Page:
Sir Arthur Lewis (23 Jan 1915 – 15 June 1991)
Sir Lewis was born in St.Lucia and was raised by his mother after his father passed away at age 7. He excelled in school and finished school at the age of fourteen after being skipping 2 school years. He continued his academic achievements by earning his Bachelors (first class honors) and completing his scholarship funded Ph.D at the London School of Economics by the age of 25. He set a record by finishing first in his class with first class marks in 7 of 9 subject. He stayed at LSE before becoming a full-time lecturer at the University of Manchester at 33 years old. He developed important economic concepts and started to become known and sought after during the late 50’s when many former colonies started to gain independence from European countries. He was appointed as Ghana’s first economic advisor in 1957 and helped to draw up its Five-Year Plan (1959-1963). A few years after being appointed as Vice Chancellor of the University of West Indies in 1959, he was knighted for his efforts and contributions to economics. He spent over 20 years as a professor at Princeton University, during which, he was named as the first president of the Caribbean Development Bank, as well as receiving the Nobel prize in Economics in 1979.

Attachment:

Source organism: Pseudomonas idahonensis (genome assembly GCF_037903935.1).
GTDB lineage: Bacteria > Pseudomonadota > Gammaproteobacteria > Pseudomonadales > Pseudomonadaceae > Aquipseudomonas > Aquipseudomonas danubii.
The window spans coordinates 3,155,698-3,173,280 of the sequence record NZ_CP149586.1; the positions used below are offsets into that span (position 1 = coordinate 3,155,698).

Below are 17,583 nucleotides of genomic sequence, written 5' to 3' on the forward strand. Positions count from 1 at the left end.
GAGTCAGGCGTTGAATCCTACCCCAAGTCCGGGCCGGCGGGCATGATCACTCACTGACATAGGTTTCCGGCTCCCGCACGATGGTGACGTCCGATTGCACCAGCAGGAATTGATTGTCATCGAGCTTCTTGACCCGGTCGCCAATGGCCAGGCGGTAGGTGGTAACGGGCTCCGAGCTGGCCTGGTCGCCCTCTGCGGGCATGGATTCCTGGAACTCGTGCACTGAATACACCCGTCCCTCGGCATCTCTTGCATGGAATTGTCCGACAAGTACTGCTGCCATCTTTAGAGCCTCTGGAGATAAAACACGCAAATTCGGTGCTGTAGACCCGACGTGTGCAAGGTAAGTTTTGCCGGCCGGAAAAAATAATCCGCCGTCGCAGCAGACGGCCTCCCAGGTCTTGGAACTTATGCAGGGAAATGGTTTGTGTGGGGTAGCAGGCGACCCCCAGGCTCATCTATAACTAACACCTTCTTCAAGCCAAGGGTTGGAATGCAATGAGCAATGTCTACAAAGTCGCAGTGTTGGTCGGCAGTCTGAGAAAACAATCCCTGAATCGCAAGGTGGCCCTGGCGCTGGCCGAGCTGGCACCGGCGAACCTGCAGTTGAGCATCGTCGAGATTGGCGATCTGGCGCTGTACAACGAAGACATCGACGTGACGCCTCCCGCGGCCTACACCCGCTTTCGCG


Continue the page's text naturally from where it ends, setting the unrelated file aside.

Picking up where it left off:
His other achievements include:
Member of the Colonial Advisory Economic Council
Committee for National Fuel in Britain
Managing Director of the United Nations Special Fund
First West Indian to head the University of the West Indies
Established the School of Engineering at University of the West Indies
Chancellor of the University of Guyana
Wrote 81 professional articles and 10 books
After his death in 1991, he continued to be remembered. The University of Manchester named a building after him in 2007, there is a college in his native St.Lucia named after him, and he is featured on the rear of the $100 Eastern Caribbean note.